Violent Islam, cowardly Europe:
from the cartoons to Regensburg by Samir Khalil Samir, sj
A cultural attack by Islam against the West is under way, to which Europe is responding with fear and backtracking. In Regensburg, the pope showed the way ahead: no to the violence of Islam; renew European culture.
Beirut (AsiaNews) – A year ago, on 30 September 2005, in Denmark, 12 satirical cartoons about Muhammad were published, sparking a controversy that inflamed the Muslim world. Recently, we have witnessed a remake, a sort of “Cartoons no.2”, with the reaction of the Muslim world to the speech of the pope in Regensburg. These facts, like the threats against an opera of Mozart in Berlin, or against a French teacher, reveal two very worrying phenomena: the easy use of violence in Islam, together with its inability to dialogue; the West, especially Europe, as a big coward that is losing its identity.
Regensburg: “Cartoons no.2” affair
The starting point of the cartoons was a desire to counter the self-censorship that often prevails in the western world where Islam is concerned.
A Danish cartoonist was asked to design Muhammad on the cover of a children’s book. The man received threats and consequently refused. So the head of the newspaper, Jyllands-Posten, launched a competition, inviting 12 cartoonists to make satirical illustrations of Muhammad.
A threat to freedom became a challenge. Everything was, however, confined to a newspaper. What was unacceptable was the response, certainly not spontaneous, from Muslims at international level.
The proof that the rallies were organized lies in the reality that they broke out two or three months after the publication of the cartoons, after some imams visited Egypt, Saudi Arabia and other countries to draw some reactions.
The “Cartoons no.2” affair came about with the address of Benedict XVI in Regensburg. Here too, everything smacked of being organized. At least 99% of those who protested have not even read the speech as yet. Yesterday I took part in a broadcast on Iranian television with two imams, a Palestinian Sunni and an Iranian Shiite. They all told me they had read the speech in Arabic two days after it was given.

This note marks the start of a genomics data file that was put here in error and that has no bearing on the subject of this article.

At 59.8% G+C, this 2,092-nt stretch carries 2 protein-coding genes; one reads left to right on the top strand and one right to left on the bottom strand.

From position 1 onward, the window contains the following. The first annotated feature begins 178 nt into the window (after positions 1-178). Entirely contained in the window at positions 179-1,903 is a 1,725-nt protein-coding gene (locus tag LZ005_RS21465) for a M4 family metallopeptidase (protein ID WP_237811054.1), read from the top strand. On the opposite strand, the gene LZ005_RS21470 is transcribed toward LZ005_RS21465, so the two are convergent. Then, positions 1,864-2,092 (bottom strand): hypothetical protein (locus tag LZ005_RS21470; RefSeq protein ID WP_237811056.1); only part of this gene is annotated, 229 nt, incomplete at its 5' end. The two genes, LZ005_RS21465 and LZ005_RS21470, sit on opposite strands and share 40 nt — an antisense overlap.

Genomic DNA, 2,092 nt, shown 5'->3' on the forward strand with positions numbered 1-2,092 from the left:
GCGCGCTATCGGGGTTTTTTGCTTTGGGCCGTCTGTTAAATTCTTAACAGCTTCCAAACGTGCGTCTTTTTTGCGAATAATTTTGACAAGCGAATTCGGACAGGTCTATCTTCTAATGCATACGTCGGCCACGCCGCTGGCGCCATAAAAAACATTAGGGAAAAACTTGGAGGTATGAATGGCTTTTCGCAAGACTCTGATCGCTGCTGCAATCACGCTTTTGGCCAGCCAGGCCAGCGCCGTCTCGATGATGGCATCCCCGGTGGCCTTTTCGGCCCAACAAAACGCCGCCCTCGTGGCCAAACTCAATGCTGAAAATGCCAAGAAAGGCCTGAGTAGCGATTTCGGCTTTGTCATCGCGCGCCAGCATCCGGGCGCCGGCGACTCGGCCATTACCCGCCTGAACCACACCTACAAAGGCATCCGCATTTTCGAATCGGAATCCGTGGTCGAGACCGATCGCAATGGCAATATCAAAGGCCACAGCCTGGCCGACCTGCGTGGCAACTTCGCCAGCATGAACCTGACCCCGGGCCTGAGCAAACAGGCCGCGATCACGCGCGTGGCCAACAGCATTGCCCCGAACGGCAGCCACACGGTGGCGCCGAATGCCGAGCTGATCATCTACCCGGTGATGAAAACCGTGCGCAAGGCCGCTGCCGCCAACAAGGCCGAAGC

But this was not true: the translation into Arabic was prepared only eight days later, by a friend who put it on his private site. When I tried to explain the meaning of the entire text, they kept quoting the famous phrase of Manuel II Paleologus, like a script. Even the pope has been used to hit out at the west. Usually, Muslims hesitate to attack the pope, even if the Catholic Church is always perceived alongside the West. Even in that broadcast on Iranian television, Benedict XVI, Bush, Blair, Merkel, Israel, Zionists and so on, were thrown together, accused of “conspiring against Islam”.
European culture and wine
The tendency to see a “conspiracy” is present among cultured Muslims.
A few days ago, in Berlin, an opera of Mozart, Idomeneo was cancelled: it featured the decapitated head of Muhammad (together with those of Jesus, Buddha and Neptune) and the director of the theatre feared Islamic vendetta.
Islamic pressure on our culture is becoming increasingly pervasive.
In France, a teacher Robert Redeker, who criticized Islam at school, was threatened with death. Two years ago, some people wanted to destroy the tomb of Dante Alighieri because he put Muhammad in hell; a year ago, some wanted to destroy the fresco of St Petronius in Bologna because Muhammad was depicted as condemned in the universal judgment.
Two years ago, in Geneva, the theatrical work of Voltaire, Zadiq, was banned because it talked about Muhammad. But then: Dante, St Petronius, Voltaire, Mozart, the cartoons, the pope... all European culture is censored by Europeans out of a false respect for Islam or for a quiet life!
There is no realization that our culture and uniqueness are at stake.
Let me give another example. Every year, it becomes known that a Muslim delegation refused to participate in a reception given by some European authorities or others, because apart from non alcoholic drinks, wine and spirits were served, and these are banned by rigorous Islam. In Paris, some months back, an Iranian delegation withdrew because France refused to do away with wine.
Three years ago, in Germany, an Iranian delegation led by Rafsanjani, was invited to a banquet offered by the foreign affairs minister. As soon as they arrived, when they saw that wine and spirits were being served, they withdrew to a small room. After discussing together, they asked that all alcoholic drinks be removed. One minister refused and they left. However, the foreign affairs minister, not to create further problems, had the wine and spirits removed from the reception.
Such things, related to food and drink, happen on a regular basis.
Similarly, there are swimming pools where specific times are reserved for women, to please some fanatical Muslim. In hospitals, there are demands that Muslim women should not be touched by male doctors. And particular food that is permissible (halâl) for Muslims is starting to be demanded everywhere: in hospitals, schools and so on.